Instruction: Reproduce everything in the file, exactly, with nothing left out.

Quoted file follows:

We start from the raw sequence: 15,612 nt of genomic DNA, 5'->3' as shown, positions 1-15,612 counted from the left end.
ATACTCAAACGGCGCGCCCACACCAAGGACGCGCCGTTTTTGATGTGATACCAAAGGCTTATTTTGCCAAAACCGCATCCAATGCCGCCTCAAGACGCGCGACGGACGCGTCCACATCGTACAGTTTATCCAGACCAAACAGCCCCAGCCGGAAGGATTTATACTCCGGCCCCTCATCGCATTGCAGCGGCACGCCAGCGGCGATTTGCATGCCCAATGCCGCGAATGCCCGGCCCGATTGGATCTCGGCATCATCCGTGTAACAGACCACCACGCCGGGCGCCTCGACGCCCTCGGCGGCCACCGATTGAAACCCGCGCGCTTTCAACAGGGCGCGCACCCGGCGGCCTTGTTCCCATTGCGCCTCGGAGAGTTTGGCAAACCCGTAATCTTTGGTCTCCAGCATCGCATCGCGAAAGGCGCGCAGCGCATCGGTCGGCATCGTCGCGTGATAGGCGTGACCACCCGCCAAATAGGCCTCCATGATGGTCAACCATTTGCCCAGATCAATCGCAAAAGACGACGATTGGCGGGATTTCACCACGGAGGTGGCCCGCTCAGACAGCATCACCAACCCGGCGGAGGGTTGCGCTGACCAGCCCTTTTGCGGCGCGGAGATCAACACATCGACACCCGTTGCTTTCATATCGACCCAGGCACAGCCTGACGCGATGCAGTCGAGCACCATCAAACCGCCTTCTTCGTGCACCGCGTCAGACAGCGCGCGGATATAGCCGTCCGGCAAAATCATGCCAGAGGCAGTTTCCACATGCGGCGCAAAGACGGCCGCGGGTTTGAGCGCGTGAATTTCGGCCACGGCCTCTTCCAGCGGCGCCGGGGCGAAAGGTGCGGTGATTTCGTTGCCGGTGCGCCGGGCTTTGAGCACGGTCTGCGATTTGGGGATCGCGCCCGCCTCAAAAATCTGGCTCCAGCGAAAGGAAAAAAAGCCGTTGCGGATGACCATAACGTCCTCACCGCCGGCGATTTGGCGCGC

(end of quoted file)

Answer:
We start from the raw sequence: 15,612 nt of genomic DNA, 5'->3' as shown, positions 1-15,612 counted from the left end.
ATACTCAAACGGCGCGCCCACACCAAGGACGCGCCGTTTTTGATGTGATACCAAAGGCTTATTTTGCCAAAACCGCATCCAATGCCGCCTCAAGACGCGCGACGGACGCGTCCACATCGTACAGTTTATCCAGACCAAACAGCCCCAGCCGGAAGGATTTATACTCCGGCCCCTCATCGCATTGCAGCGGCACGCCAGCGGCGATTTGCATGCCCAATGCCGCGAATGCCCGGCCCGATTGGATCTCGGCATCATCCGTGTAACAGACCACCACGCCGGGCGCCTCGACGCCCTCGGCGGCCACCGATTGAAACCCGCGCGCTTTCAACAGGGCGCGCACCCGGCGGCCTTGTTCCCATTGCGCCTCGGAGAGTTTGGCAAACCCGTAATCTTTGGTCTCCAGCATCGCATCGCGAAAGGCGCGCAGCGCATCGGTCGGCATCGTCGCGTGATAGGCGTGACCACCCGCCAAATAGGCCTCCATGATGGTCAACCATTTGCCCAGATCAATCGCAAAAGACGACGATTGGCGGGATTTCACCACGGAGGTGGCCCGCTCAGACAGCATCACCAACCCGGCGGAGGGTTGCGCTGACCAGCCCTTTTGCGGCGCGGAGATCAACACATCGACACCCGTTGCTTTCATATCGACCCAGGCACAGCCTGACGCGATGCAGTCGAGCACCATCAAACCGCCTTCTTCGTGCACCGCGTCAGACAGCGCGCGGATATAGCCGTCCGGCAAAATCATGCCAGAGGCAGTTTCCACATGCGGCGCAAAGACGGCCGCGGGTTTGAGCGCGTGAATTTCGGCCACGGCCTCTTCCAGCGGCGCCGGGGCGAAAGGTGCGGTGATTTCGTTGCCGGTGCGCCGGGCTTTGAGCACGGTCTGCGATTTGGGGATCGCGCCCGCCTCAAAAATCTGGCTCCAGCGAAAGGAAAAAAAGCCGTTGCGGATGACCATAACGTCCTCACCGCCGGCGATTTGGCGCGC